Question on Liber L

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Re: Question on Liber L

Postby Oliver P » Fri Jan 02, 2009 3:38 pm

Aum418 wrote:
Oliver P wrote:Parenthetically, I've just noticed that there is a curious "omission" [?] in Liber Oz

"Man has the right to think what he will:
to speak what he will:
to write what he will:
to draw, paint, carve, etch, mould, build as he will:
to dress as he will."

The word "read" - or generalisations such as "receive information", included now in many nations' statements of basic rights - does not occur in Liber Oz. Is there a reason?


Most if not all o the language of Liber OZ is about active things - reading is somewhat passive ('receiving information'). Thats my guess.

IAO131


That struck me too, a while after I posted.

However, in the jurisdiction where I currently live, New Zealand Bill of Rights Act refers to: ...the freedom to seek, receive, and impart information..." [my emphasis]

"Seek" is more active. I'm surprised AC didn't include it, or a synonym.

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Postby gmugmble » Sat Jan 03, 2009 8:47 am

Perhaps because "read" is akin to "study", and according to the notorious Tunis comment, the study of L. L. is forbidden. :)

PS. Please note tongue in cheek.
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Postby Aum418 » Mon Jan 05, 2009 9:56 am

gmugmble wrote:Perhaps because "read" is akin to "study", and according to the notorious Tunis comment, the study of L. L. is forbidden. :)

PS. Please note tongue in cheek.


That is dumb.

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Postby Froclown » Mon Jan 05, 2009 6:31 pm

"The theory is that every man and every woman has each definite attributes whose tendency, considered in due relation to environment, indicate a proper course of action in each case. To pursue this course of action is to do one's true will." (confessions pg 400)
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Postby Scarecrow » Mon Jan 05, 2009 10:42 pm

Great quote find Froclown!

Interesting that he uses tendency and "everytime" (a proper course of action in each case) in the same sentence.

Also I like that he blatantaly states it's a theory.

Furthermore I note that it's the pursuit of this course of action and not the fulfilling of this course of action that designates it as TW... though I wonder if I'm being too word compulsive and he means the one and the same.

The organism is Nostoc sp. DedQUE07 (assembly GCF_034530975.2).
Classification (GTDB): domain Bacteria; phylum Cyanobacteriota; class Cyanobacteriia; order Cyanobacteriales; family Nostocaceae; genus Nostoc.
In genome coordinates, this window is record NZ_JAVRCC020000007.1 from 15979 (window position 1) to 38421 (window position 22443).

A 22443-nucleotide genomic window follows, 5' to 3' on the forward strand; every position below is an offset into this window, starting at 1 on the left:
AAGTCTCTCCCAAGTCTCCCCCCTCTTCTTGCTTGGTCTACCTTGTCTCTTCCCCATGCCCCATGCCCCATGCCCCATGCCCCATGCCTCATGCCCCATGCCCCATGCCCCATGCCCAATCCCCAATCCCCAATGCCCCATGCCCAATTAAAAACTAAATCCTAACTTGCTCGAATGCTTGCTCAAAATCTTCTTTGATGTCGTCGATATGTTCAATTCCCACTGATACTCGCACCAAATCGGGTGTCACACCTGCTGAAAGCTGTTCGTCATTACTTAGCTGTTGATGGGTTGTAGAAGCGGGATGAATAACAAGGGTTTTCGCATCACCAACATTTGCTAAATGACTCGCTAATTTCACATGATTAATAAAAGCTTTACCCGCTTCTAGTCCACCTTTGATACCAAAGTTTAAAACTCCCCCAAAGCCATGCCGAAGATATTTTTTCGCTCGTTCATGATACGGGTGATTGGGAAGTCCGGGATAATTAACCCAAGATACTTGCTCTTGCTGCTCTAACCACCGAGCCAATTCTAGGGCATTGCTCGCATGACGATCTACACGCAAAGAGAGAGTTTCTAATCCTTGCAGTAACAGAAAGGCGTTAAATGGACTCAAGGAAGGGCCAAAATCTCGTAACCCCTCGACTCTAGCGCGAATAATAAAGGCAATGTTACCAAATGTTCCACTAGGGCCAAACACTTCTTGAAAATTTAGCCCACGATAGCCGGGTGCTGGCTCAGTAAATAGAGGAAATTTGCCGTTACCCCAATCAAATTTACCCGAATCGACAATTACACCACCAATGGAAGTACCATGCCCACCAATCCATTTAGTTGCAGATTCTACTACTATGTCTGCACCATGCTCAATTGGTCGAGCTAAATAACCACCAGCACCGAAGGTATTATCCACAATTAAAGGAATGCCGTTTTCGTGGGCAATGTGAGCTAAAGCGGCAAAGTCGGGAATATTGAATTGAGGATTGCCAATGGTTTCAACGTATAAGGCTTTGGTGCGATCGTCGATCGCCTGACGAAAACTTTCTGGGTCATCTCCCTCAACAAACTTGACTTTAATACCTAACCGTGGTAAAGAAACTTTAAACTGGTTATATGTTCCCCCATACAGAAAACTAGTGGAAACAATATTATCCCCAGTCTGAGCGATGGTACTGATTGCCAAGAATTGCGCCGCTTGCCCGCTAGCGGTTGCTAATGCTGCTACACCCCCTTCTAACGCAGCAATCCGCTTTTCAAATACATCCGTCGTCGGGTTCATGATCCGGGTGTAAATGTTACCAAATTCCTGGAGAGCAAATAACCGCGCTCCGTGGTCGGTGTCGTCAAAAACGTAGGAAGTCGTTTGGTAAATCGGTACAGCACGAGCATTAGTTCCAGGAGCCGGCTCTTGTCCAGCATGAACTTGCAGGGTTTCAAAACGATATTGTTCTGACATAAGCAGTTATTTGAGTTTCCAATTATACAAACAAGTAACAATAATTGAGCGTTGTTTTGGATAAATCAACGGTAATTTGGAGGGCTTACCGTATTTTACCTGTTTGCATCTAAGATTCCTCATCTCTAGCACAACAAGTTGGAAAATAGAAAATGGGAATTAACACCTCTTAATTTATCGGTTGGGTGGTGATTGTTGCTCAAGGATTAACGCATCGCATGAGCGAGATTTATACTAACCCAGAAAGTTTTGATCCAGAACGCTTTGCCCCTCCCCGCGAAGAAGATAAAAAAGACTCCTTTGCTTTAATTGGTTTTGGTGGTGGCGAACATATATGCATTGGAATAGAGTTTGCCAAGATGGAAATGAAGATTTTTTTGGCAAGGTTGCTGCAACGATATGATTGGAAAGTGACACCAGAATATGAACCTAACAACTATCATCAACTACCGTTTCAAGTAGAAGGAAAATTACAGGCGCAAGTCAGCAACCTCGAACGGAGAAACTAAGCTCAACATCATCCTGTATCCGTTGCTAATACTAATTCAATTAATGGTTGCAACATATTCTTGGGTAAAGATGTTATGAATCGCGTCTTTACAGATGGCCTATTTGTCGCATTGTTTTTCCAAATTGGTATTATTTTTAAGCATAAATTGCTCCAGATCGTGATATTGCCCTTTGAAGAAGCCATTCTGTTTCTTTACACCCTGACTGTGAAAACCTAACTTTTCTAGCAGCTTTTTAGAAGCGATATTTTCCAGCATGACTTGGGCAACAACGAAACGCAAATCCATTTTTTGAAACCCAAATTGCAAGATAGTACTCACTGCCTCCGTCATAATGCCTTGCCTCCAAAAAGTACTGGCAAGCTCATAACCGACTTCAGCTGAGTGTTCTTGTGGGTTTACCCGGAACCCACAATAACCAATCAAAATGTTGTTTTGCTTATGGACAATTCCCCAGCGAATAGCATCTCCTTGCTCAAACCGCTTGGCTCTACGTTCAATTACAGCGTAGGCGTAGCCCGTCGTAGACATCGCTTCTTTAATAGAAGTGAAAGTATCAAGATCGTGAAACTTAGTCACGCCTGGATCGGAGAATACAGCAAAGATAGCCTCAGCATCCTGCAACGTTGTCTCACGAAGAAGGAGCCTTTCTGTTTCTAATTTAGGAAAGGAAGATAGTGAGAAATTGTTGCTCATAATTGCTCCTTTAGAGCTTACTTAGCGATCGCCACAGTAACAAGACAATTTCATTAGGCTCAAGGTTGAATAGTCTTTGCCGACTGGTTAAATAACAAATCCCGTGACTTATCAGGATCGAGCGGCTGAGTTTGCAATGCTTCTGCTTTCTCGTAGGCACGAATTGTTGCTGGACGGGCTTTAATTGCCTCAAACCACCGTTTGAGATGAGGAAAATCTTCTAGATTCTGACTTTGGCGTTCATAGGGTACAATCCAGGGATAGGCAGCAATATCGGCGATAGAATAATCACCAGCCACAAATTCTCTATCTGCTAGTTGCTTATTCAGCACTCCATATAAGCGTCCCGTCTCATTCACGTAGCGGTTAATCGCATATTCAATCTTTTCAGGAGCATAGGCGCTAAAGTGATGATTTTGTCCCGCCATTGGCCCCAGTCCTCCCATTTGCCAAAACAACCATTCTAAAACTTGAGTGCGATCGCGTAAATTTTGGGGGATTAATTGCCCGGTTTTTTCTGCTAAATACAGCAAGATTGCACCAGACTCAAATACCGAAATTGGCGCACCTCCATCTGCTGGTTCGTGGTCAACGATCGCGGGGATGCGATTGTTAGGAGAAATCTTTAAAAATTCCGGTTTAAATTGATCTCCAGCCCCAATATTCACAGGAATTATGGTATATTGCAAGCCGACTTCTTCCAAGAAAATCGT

Anyway, good find - more to think about.
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Re: Question on Liber L

Postby nigris » Fri May 17, 2013 2:13 pm

DavidH wrote:...Liber L states that each star is an agregate of experiences, and that eventually, when each star has all experiences then the consciousness is the same as all others.... How can all experience be lawful if certain things are not. For example, killing a person is an experience, yet it is against Thelema to deprive another of their will. So, in order to get all experience, we must break our own laws?
these aren't doctrinal requirements, but stipulated ideas which some of the Thelemic subculture finds useful or accurate.

the idea is one with respect to 'orbit of (true) will' and it is supposed that this cannot be intruded upon, obviated, or in some other way encroached.

this is a type of cosmic order belief, descending, it seems to me, from the 'Will of God' notions popular amongst Christians who maintain that their divinity is in a position of control and manages all things like a grand hierarch. some Thelemic religious believe that such an ordinal system is at work discerning and making it impossible for 'individual true wills' to come into conflict. they will operate from this premise as an AXIOM but not always understand how to go about determinations of conflict due to their unfamiliarity with the instructions.

to see how the Beast tries to resolve it, see his "Magick (in Theory and Practice; Part Three of Book Four)" writings on the true will of Napoleon. it is my opinion that all of this is faith-based, projected, and unfounded. true will notions function as manipulation tools ("That is not your True Will!"), license for excuse ("It is not my True Will do to that!"), and kernels for motivation ("I am discovering that it is my True Will to achieve this!").
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